Taylor Walker’s kick is Roger Federer’s forehand.
His leg is a liquid cannon. It is versatile, capable of delivering bulleted frozen ropes, or finessed, curling, lateral, magnetic rainbows.
He doesn’t quite bounce on his feet like Federer does at the baseline – Texas has more time for theatrics than Switzerland – he’s more like a basketball player at the top of a hesitation dribble.
With ball in hand, there are two things on his mind – punishment and swagger. Walker dances around opponents, powerful and upright, but also careful. His sensibility is finesse and delicate timing but his reality is 100kg from Broken Hill. He wants to sidestep fools and play Arsene Wenger’s beautiful game, but if that fails, his back-up plan is Dustin Martin.
He is the best key forward passer in the sport. On Friday night, his flick of the foot kick on the near wing to Eddie Betts in the third quarter was impossible, a cousin to one of football’s greatest moments of the past few years, also against the Bulldogs.
Only Lance Franklin lowers the eyes like Walker does. And when they raise their eyes and think kill now instead of slightly later, both their kicks have the same trajectory of a booming, sailing slide, climbing a ladder into a night with no ceiling.
But Walker’s kicking brushes with impossible more consistently than Franklin’s. He is a much more technically proficient kick than Franklin, who is a freak, someone whose motion and execution is wonderfully nonsensical, existing in the last percentile of conceivability.
Walker, while unimaginable, also makes perfect sense. He is a towering, thunderous figure, and one who is able to cogently channel all his physical power, all of those 100kgs and 195cms, and transfer it to his foot. The weight of his presence is behind every one of his kicks, and his gift is that he can control his powers.Embed from Getty Images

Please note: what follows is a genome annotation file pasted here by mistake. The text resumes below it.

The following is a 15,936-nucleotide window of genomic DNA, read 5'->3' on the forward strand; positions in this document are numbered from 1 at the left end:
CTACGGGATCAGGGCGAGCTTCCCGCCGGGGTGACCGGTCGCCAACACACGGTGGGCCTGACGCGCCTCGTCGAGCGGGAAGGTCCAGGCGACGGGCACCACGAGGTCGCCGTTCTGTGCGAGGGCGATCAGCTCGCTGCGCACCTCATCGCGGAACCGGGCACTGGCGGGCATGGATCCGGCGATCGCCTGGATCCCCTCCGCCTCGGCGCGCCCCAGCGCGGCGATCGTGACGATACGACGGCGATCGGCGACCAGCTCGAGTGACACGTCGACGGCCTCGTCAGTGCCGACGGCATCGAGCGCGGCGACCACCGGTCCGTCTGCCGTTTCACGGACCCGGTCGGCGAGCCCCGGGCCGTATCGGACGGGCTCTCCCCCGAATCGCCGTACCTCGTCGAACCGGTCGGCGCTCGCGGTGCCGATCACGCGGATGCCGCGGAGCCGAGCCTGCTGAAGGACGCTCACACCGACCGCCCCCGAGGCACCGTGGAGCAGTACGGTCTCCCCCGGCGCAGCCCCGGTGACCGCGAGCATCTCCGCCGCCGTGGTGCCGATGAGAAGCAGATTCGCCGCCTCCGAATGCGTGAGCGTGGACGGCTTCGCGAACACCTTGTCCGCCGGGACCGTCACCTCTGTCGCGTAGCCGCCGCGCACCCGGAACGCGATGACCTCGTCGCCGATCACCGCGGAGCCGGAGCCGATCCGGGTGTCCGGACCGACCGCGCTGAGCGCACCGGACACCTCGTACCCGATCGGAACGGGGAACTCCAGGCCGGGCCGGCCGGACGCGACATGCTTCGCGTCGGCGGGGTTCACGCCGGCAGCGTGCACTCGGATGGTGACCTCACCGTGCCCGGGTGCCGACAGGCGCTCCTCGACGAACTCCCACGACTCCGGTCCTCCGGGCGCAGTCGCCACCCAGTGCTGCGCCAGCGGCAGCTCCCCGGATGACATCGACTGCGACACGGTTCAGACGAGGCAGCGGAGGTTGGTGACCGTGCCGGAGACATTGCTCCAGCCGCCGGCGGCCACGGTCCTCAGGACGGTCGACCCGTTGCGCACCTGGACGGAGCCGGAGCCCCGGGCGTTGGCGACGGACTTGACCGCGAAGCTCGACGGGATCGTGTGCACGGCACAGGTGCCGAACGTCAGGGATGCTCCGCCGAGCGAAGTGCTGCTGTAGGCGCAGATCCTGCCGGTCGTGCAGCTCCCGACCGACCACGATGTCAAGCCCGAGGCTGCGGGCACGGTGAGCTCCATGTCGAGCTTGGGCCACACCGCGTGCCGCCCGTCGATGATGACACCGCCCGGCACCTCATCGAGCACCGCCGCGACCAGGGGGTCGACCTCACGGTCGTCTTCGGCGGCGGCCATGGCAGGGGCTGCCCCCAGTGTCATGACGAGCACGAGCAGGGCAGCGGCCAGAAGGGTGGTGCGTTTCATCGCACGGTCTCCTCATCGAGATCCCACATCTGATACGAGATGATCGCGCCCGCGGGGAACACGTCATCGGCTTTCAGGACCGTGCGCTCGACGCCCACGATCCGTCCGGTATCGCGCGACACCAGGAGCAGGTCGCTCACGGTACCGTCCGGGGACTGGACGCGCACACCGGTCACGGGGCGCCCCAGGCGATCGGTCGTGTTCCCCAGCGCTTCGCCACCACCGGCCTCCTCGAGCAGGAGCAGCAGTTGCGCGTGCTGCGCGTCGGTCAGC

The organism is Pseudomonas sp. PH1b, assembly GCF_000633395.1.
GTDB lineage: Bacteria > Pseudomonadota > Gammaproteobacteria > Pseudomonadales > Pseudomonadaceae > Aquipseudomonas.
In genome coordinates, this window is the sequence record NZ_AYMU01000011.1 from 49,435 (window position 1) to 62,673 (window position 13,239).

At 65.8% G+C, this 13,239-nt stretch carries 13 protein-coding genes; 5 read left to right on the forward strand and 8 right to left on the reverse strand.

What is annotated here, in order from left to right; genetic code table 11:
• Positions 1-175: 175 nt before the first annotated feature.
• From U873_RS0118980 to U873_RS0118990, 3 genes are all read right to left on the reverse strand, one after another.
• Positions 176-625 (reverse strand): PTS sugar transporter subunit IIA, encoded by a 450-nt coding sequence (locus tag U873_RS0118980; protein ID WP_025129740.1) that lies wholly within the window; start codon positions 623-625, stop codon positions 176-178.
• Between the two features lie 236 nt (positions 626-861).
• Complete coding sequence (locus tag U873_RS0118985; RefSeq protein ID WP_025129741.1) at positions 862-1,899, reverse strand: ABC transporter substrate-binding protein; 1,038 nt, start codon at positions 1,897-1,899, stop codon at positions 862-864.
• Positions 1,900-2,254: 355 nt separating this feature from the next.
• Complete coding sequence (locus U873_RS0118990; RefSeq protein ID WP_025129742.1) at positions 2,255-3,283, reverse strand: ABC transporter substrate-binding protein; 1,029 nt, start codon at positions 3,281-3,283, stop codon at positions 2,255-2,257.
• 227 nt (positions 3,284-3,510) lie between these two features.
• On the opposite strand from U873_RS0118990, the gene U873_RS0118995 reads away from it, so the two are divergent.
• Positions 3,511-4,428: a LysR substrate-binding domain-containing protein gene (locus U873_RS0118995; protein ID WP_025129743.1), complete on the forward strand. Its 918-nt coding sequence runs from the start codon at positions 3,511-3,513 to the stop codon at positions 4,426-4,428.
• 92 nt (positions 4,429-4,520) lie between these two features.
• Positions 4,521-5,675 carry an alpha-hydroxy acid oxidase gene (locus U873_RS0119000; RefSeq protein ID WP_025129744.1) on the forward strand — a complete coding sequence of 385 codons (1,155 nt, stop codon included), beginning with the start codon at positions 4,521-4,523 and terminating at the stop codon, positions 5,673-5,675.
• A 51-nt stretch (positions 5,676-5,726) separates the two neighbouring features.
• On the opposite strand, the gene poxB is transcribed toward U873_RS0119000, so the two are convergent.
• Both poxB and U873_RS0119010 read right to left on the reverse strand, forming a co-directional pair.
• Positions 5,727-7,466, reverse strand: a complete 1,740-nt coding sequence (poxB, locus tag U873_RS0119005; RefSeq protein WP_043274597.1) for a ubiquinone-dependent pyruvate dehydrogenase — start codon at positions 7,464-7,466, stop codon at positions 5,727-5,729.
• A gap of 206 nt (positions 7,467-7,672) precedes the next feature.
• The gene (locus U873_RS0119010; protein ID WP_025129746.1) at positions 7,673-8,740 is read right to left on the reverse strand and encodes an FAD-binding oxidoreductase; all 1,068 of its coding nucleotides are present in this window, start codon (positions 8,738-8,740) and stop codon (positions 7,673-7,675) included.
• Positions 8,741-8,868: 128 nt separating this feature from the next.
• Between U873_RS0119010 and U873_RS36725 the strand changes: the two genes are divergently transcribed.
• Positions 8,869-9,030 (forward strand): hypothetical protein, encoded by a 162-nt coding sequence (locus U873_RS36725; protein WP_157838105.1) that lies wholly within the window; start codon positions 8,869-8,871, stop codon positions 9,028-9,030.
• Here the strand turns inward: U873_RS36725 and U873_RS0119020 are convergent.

The Adelaide captain is one of the game’s most unique creatures. He looks like he should be the next Carey, but only four times in his 144-game career has he kicked more than five goals. The most goals he has ever kicked in a season is 63, the same number as Mark LeCras’s career-high, and below the likes of Jay Schulz, Daniel Bradshaw and Cameron Mooney.
Under the most primitive assessments, Walker’s career has been mildly underwhelming. But beyond the numbers, the outdated archetypes, the arbitrary expectations, the most resounding truth is that every time Walker takes the field he brings with him the possibility of pure football magic, the hope that he might combine grace and force in a way that produces something that we have never seen before, leaving the opposition helpless and reconciled.
On Friday night, he had a handful of those moments. A strange game, where the Dogs made an improbably seamless transition between halves from giving absolutely everything to giving absolutely nothing, became a mere footnote to Walker’s genius.
His first quarter no-look, over the shoulder handball that cleared two men and found Richard Douglas streaming through the corridor without breaking stride was surely intended for Riley Knight, but Walker has a habit of making logic both boring and beatable.
The Crows sit atop the shakiest AFL ladder in years. Their defence is magnificent, their forward line historic, their midfield mediocre. They are an imperfect team in a defiantly imperfect league. Walker, at any given moment, is capable of perfection. The regularity of that perfection was astounding against the Bulldogs, and if he can maintain something close to it, the Crows will become a team whose strengths are so destructive that teams will be broken and buried before they have a chance to exploit their weaknesses.